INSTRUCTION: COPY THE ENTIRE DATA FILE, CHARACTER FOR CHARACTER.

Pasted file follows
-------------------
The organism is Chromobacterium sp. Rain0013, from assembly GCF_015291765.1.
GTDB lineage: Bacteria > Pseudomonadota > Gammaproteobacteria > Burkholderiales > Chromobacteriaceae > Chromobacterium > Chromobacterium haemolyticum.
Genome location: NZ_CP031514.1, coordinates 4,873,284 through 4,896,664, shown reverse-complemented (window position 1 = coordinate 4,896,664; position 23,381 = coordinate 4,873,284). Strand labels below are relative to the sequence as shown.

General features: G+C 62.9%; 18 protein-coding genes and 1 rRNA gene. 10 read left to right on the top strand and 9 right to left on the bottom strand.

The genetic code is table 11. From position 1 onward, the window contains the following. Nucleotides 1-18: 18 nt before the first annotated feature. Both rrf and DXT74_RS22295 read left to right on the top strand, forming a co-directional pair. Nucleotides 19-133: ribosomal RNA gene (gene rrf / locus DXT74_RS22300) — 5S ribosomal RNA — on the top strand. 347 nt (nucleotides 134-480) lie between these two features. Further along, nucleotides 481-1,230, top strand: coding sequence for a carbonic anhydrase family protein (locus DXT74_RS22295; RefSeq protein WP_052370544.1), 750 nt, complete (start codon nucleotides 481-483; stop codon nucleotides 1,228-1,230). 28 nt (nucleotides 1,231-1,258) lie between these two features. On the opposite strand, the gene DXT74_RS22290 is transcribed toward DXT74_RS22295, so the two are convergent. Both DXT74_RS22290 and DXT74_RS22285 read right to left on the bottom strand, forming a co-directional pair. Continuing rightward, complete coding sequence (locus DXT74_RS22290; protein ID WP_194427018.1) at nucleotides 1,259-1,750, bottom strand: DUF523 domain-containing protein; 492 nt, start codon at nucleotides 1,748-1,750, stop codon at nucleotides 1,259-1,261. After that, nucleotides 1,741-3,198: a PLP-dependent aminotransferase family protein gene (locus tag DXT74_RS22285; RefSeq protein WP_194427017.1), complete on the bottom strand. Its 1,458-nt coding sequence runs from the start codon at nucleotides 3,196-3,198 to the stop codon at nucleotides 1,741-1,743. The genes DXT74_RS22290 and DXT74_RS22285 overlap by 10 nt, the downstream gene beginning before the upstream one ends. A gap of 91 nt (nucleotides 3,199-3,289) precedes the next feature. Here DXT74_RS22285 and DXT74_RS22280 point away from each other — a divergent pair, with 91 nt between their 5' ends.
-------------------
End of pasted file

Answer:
The organism is Chromobacterium sp. Rain0013, from assembly GCF_015291765.1.
GTDB lineage: Bacteria > Pseudomonadota > Gammaproteobacteria > Burkholderiales > Chromobacteriaceae > Chromobacterium > Chromobacterium haemolyticum.
Genome location: NZ_CP031514.1, coordinates 4,873,284 through 4,896,664, shown reverse-complemented (window position 1 = coordinate 4,896,664; position 23,381 = coordinate 4,873,284). Strand labels below are relative to the sequence as shown.

General features: G+C 62.9%; 18 protein-coding genes and 1 rRNA gene. 10 read left to right on the top strand and 9 right to left on the bottom strand.

The genetic code is table 11. From position 1 onward, the window contains the following. Nucleotides 1-18: 18 nt before the first annotated feature. Both rrf and DXT74_RS22295 read left to right on the top strand, forming a co-directional pair. Nucleotides 19-133: ribosomal RNA gene (gene rrf / locus DXT74_RS22300) — 5S ribosomal RNA — on the top strand. 347 nt (nucleotides 134-480) lie between these two features. Further along, nucleotides 481-1,230, top strand: coding sequence for a carbonic anhydrase family protein (locus DXT74_RS22295; RefSeq protein WP_052370544.1), 750 nt, complete (start codon nucleotides 481-483; stop codon nucleotides 1,228-1,230). 28 nt (nucleotides 1,231-1,258) lie between these two features. On the opposite strand, the gene DXT74_RS22290 is transcribed toward DXT74_RS22295, so the two are convergent. Both DXT74_RS22290 and DXT74_RS22285 read right to left on the bottom strand, forming a co-directional pair. Continuing rightward, complete coding sequence (locus DXT74_RS22290; protein ID WP_194427018.1) at nucleotides 1,259-1,750, bottom strand: DUF523 domain-containing protein; 492 nt, start codon at nucleotides 1,748-1,750, stop codon at nucleotides 1,259-1,261. After that, nucleotides 1,741-3,198: a PLP-dependent aminotransferase family protein gene (locus tag DXT74_RS22285; RefSeq protein WP_194427017.1), complete on the bottom strand. Its 1,458-nt coding sequence runs from the start codon at nucleotides 3,196-3,198 to the stop codon at nucleotides 1,741-1,743. The genes DXT74_RS22290 and DXT74_RS22285 overlap by 10 nt, the downstream gene beginning before the upstream one ends. A gap of 91 nt (nucleotides 3,199-3,289) precedes the next feature. Here DXT74_RS22285 and DXT74_RS22280 point away from each other — a divergent pair, with 91 nt between their 5' ends.